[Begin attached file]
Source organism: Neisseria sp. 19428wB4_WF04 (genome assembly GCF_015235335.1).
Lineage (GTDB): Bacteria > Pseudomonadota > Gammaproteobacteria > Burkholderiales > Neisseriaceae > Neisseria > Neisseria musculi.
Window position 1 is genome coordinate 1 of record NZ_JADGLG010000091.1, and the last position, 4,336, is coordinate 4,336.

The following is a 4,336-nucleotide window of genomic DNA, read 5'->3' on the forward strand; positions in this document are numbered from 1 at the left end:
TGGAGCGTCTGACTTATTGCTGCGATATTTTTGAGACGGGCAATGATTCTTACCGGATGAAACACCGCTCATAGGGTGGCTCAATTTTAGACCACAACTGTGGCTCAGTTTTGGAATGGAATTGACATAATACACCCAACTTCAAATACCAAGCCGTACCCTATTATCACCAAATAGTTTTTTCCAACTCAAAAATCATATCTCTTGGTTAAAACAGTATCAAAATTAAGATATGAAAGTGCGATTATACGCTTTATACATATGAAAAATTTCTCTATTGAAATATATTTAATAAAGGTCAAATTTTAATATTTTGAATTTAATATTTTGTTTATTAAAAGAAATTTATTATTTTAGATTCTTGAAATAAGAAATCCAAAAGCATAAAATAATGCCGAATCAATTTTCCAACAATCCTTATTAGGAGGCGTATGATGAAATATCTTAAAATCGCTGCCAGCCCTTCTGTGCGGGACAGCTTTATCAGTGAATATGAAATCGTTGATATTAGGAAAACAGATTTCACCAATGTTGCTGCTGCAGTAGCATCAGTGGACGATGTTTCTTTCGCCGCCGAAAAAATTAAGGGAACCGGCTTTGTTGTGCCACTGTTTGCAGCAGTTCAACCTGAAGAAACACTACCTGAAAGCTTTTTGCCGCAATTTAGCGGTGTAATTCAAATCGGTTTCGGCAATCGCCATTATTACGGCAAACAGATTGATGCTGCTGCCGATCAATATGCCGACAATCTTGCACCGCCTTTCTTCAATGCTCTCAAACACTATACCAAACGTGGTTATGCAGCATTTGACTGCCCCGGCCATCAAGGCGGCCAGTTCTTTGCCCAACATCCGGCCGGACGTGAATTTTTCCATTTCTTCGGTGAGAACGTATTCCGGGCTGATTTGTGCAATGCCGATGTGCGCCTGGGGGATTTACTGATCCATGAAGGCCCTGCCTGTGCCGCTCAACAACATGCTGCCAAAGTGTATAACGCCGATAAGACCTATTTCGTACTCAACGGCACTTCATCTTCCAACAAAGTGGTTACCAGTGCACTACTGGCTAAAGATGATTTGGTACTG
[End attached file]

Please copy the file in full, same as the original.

Source organism: Neisseria sp. 19428wB4_WF04 (genome assembly GCF_015235335.1).
Lineage (GTDB): Bacteria > Pseudomonadota > Gammaproteobacteria > Burkholderiales > Neisseriaceae > Neisseria > Neisseria musculi.
Window position 1 is genome coordinate 1 of record NZ_JADGLG010000091.1, and the last position, 4,336, is coordinate 4,336.

The following is a 4,336-nucleotide window of genomic DNA, read 5'->3' on the forward strand; positions in this document are numbered from 1 at the left end:
TGGAGCGTCTGACTTATTGCTGCGATATTTTTGAGACGGGCAATGATTCTTACCGGATGAAACACCGCTCATAGGGTGGCTCAATTTTAGACCACAACTGTGGCTCAGTTTTGGAATGGAATTGACATAATACACCCAACTTCAAATACCAAGCCGTACCCTATTATCACCAAATAGTTTTTTCCAACTCAAAAATCATATCTCTTGGTTAAAACAGTATCAAAATTAAGATATGAAAGTGCGATTATACGCTTTATACATATGAAAAATTTCTCTATTGAAATATATTTAATAAAGGTCAAATTTTAATATTTTGAATTTAATATTTTGTTTATTAAAAGAAATTTATTATTTTAGATTCTTGAAATAAGAAATCCAAAAGCATAAAATAATGCCGAATCAATTTTCCAACAATCCTTATTAGGAGGCGTATGATGAAATATCTTAAAATCGCTGCCAGCCCTTCTGTGCGGGACAGCTTTATCAGTGAATATGAAATCGTTGATATTAGGAAAACAGATTTCACCAATGTTGCTGCTGCAGTAGCATCAGTGGACGATGTTTCTTTCGCCGCCGAAAAAATTAAGGGAACCGGCTTTGTTGTGCCACTGTTTGCAGCAGTTCAACCTGAAGAAACACTACCTGAAAGCTTTTTGCCGCAATTTAGCGGTGTAATTCAAATCGGTTTCGGCAATCGCCATTATTACGGCAAACAGATTGATGCTGCTGCCGATCAATATGCCGACAATCTTGCACCGCCTTTCTTCAATGCTCTCAAACACTATACCAAACGTGGTTATGCAGCATTTGACTGCCCCGGCCATCAAGGCGGCCAGTTCTTTGCCCAACATCCGGCCGGACGTGAATTTTTCCATTTCTTCGGTGAGAACGTATTCCGGGCTGATTTGTGCAATGCCGATGTGCGCCTGGGGGATTTACTGATCCATGAAGGCCCTGCCTGTGCCGCTCAACAACATGCTGCCAAAGTGTATAACGCCGATAAGACCTATTTCGTACTCAACGGCACTTCATCTTCCAACAAAGTGGTTACCAGTGCACTACTGGCTAAAGATGATTTGGTACTG